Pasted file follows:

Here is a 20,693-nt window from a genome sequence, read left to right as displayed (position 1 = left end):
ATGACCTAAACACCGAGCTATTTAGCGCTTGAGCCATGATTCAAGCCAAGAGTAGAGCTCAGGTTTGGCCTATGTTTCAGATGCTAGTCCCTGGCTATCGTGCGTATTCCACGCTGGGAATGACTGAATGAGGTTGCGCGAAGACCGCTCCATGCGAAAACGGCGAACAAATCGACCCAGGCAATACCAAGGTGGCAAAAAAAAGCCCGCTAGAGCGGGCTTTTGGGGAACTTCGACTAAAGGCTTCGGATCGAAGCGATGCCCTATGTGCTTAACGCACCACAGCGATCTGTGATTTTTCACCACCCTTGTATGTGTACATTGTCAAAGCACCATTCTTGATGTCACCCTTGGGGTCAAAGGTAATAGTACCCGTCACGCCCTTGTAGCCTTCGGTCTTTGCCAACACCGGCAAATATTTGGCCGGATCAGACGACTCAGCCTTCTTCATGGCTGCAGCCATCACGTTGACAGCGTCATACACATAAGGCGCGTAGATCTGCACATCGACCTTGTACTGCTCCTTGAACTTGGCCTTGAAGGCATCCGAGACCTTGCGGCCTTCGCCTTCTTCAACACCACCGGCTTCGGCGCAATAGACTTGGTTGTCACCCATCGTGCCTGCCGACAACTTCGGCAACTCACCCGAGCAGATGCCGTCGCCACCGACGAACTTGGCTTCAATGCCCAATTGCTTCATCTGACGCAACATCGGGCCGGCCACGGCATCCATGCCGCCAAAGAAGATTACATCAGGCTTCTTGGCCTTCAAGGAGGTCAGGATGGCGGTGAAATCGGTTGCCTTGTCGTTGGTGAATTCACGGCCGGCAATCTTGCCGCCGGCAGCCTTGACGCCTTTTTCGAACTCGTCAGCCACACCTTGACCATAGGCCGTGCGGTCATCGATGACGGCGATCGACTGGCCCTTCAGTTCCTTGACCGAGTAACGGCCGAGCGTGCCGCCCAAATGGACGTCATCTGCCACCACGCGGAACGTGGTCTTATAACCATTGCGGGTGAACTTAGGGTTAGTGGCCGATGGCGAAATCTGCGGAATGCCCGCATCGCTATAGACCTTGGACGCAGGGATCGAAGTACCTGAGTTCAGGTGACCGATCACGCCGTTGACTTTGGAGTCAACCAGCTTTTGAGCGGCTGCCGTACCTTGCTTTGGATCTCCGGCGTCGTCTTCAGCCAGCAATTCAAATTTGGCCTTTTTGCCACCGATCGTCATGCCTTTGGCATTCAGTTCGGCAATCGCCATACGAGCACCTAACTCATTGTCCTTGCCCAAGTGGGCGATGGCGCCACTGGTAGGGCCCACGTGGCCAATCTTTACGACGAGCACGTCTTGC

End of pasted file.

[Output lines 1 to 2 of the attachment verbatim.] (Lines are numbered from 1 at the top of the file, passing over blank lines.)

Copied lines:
Here is a 20,693-nt window from a genome sequence, read left to right as displayed (position 1 = left end):
ATGACCTAAACACCGAGCTATTTAGCGCTTGAGCCATGATTCAAGCCAAGAGTAGAGCTCAGGTTTGGCCTATGTTTCAGATGCTAGTCCCTGGCTATCGTGCGTATTCCACGCTGGGAATGACTGAATGAGGTTGCGCGAAGACCGCTCCATGCGAAAACGGCGAACAAATCGACCCAGGCAATACCAAGGTGGCAAAAAAAAGCCCGCTAGAGCGGGCTTTTGGGGAACTTCGACTAAAGGCTTCGGATCGAAGCGATGCCCTATGTGCTTAACGCACCACAGCGATCTGTGATTTTTCACCACCCTTGTATGTGTACATTGTCAAAGCACCATTCTTGATGTCACCCTTGGGGTCAAAGGTAATAGTACCCGTCACGCCCTTGTAGCCTTCGGTCTTTGCCAACACCGGCAAATATTTGGCCGGATCAGACGACTCAGCCTTCTTCATGGCTGCAGCCATCACGTTGACAGCGTCATACACATAAGGCGCGTAGATCTGCACATCGACCTTGTACTGCTCCTTGAACTTGGCCTTGAAGGCATCCGAGACCTTGCGGCCTTCGCCTTCTTCAACACCACCGGCTTCGGCGCAATAGACTTGGTTGTCACCCATCGTGCCTGCCGACAACTTCGGCAACTCACCCGAGCAGATGCCGTCGCCACCGACGAACTTGGCTTCAATGCCCAATTGCTTCATCTGACGCAACATCGGGCCGGCCACGGCATCCATGCCGCCAAAGAAGATTACATCAGGCTTCTTGGCCTTCAAGGAGGTCAGGATGGCGGTGAAATCGGTTGCCTTGTCGTTGGTGAATTCACGGCCGGCAATCTTGCCGCCGGCAGCCTTGACGCCTTTTTCGAACTCGTCAGCCACACCTTGACCATAGGCCGTGCGGTCATCGATGACGGCGATCGACTGGCCCTTCAGTTCCTTGACCGAGTAACGGCCGAGCGTGCCGCCCAAATGGACGTCATCTGCCACCACGCGGAACGTGGTCTTATAACCATTGCGGGTGAACTTAGGGTTAGTGGCCGATGGCGAAATCTGCGGAATGCCCGCATCGCTATAGACCTTGGACGCAGGGATCGAAGTACCTGAGTTCAGGTGACCGATCACGCCGTTGACTTTGGAGTCAACCAGCTTTTGAGCGGCTGCCGTACCTTGCTTTGGATCTCCGGCGTCGTCTTCAGCCAGCAATTCAAATTTGGCCTTTTTGCCACCGATCGTCATGCCTTTGGCATTCAGTTCGGCAATCGCCATACGAGCACCTAACTCATTGTCCTTGCCCAAGTGGGCGATGGCGCCACTGGTAGGGCCCACGTGGCCAATCTTTACGACGAGCACGTCTTGC